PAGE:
“I’ve always been a great lover of Mozart, a great, great admirer of this composer”, says Anne-Sophie Mutter in the booklet accompanying her recording of some of the most beautiful sonatas for violin and piano written by Mozart. “None of these pieces are easy. Mozart has a habit of suddenly demanding you after a wonderfully beautiful elegiac melody to perform a triple somersault from a standing start. And yet it must never sound merely virtuosic. Mozart’s music is never an end in itself. However we may have valued virtuosity, it’s always wrapped up in galanterie, elegance and expression.”
How true. His Sonata in a major (KV 305/239d) is such a piece of music. Galanterie – that catches the spirit of this piece. Mozart wrote it in 1778 in Paris. He had traveled through Germany to the City of Light, seeking fame and fortune. Paris – the city of Louis XVI, the last king of France. Eleven years later a revolution would shake France and change Europe forever. Louis XVI would be executed, other kings and emperors would tremble.
Mozart of course could not have known anything of this. He had been instructed by his father to introduce himself at the court of Versailles and to please. And to find a job as a musician, as a composer, anything. But Paris did not exactly greet him with open arms. He and his mother stayed in a cheap, dirty hotel. Mozart spoke only little French. The Parisian nobility rebuffed the child prodigy, a situation Mozart wasn’t accustomed to. He wrote to his father in Salzburg: “Now I have to wait half an hour in a freezing, unheated room without a fireplace.” He was 22, full of hopes, and failed miserably in Paris.
It did not however block his creativity. Listen to the opening of the sonata’s first movement: Pure, exuberant joy! Elegance, esprit, yes but no excess in any direction. Noblesse oblige – he would not try to introduce himself with something flamboyant and lacking grace, but with something beautifully refined. He succeeded in musical terms even if he did not make any impact on the Parisian audience. The lively and delicate first movement sets the tone and the theme for the second movement and its six variations.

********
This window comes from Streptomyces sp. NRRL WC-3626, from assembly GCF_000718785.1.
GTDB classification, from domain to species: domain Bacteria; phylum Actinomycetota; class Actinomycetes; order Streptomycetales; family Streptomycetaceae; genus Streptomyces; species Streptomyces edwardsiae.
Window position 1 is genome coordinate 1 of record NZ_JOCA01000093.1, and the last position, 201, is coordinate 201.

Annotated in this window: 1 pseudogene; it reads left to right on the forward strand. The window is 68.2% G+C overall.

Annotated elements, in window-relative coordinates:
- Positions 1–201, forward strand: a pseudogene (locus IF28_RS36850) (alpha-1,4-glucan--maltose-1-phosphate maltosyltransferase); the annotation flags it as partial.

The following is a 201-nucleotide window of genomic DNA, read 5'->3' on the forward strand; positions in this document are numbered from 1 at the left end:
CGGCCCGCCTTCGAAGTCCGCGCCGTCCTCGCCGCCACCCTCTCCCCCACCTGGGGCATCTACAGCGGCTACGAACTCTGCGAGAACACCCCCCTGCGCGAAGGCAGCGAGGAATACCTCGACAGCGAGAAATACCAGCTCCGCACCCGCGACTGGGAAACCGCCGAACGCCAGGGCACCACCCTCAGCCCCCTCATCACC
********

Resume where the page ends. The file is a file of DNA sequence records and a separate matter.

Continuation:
“Dolce” the score says, but not sugar-coated. The golden mean, matching the elegance of the Hall of Mirrors in Versailles. Mozart’s reality was different. “You write to me that I ought to pay a good many visits in order to make new acquaintances, and to renew former ones. This is, however, impossible, from the distances being so great, and it is too muddy to go on foot, for really the mud in Paris is beyond all description”, he complains to his father. “To go in a carriage entails spending four or five livres a day, and all for nothing; it is true the people say all kinds of civil things, but there it ends, as they appoint me to come on such and such a day, when I play, and hear them exclaim, ‘Oh! c’est un prodige, c’est inconcevable, c’est étonnant!’ and then, Adieu!”
Mozart – un prodige. C’est vrai. Autant que la sonate.
© Charles Thibo